Using images in language education.


Language teachers need to find culturally specific images for teaching purposes and this can be very challenging. Knowing how to attribute cc licenced images can be another learning curve too. This page will share best practice in this area.

There are plenty of language teaching specific and generic collections and curations which may also prove to be useful sources of OER links and places to contribute your ideas.
Here's a diigo group
A pinterest board
OER on scoop.it
The Centre for Open Educational Resources and Language Learning

Content here has come from my learning as a result of participating in the Going open with LangOER online course. I was part of a pilot group of European educators getting to grips with creative commons licencing and use of OER. I have always considered myself to be an Open Educational Practitioner (long before I knew the term existed) and in 30 years of language teaching have always enjoyed creating and sharing resources and participating in the development of learning materials. The digital era brings new challenges and opportunities and I believe it is more important than ever to understand how we manage our contribution to the wider teaching community. We must share and learn from each other, I agree with David Wiley on that one, we should also be able to assert our own intellectual property as part of that through the use of CC licences, and respect that of others through correct attribution. If you have a blog as I do, you should apply a CC licence to it!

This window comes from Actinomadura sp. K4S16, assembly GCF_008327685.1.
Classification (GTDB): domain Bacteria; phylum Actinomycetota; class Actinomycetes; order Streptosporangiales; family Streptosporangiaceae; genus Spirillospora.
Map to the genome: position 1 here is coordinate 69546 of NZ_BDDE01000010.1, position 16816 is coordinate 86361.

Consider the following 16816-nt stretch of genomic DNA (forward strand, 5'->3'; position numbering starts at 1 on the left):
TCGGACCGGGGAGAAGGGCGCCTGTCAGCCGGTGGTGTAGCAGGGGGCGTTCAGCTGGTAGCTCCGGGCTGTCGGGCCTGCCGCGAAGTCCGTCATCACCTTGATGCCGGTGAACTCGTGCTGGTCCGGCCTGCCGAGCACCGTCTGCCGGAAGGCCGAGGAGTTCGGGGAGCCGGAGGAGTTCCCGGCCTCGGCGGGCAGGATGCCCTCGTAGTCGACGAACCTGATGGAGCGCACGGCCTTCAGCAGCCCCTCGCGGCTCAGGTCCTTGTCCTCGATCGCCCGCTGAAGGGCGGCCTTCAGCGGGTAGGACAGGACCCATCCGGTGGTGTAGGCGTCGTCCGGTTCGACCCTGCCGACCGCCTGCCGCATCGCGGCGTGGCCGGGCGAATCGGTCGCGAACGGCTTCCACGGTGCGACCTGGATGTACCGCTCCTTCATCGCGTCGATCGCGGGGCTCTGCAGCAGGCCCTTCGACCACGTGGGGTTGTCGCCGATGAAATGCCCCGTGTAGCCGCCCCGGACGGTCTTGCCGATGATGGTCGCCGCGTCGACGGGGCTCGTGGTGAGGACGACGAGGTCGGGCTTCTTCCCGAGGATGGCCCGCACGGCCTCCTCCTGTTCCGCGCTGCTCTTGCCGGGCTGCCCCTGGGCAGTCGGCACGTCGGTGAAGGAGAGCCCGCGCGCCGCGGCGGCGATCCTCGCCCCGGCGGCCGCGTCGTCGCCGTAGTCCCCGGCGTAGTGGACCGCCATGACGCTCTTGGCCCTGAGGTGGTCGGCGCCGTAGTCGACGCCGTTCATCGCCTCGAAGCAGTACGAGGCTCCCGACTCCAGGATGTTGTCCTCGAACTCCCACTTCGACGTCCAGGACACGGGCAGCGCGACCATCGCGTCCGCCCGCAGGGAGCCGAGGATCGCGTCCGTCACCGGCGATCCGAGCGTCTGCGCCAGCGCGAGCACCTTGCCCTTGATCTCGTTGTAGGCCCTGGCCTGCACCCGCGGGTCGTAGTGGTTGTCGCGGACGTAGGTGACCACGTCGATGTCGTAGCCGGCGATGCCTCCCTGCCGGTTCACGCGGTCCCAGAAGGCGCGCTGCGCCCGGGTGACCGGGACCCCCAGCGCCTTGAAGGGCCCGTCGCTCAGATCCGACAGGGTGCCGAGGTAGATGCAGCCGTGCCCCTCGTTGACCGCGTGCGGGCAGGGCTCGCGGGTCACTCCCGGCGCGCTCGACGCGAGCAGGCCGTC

Here's an example of a student created video which uses CC licenced images (correctly licenced and attributed at the end of the clip). It was produced for the video for all project, an EU project which helps teachers imagine new ways of using video in language education. You will find the worked example and the downloadable .pdf tthat explains how it was made here.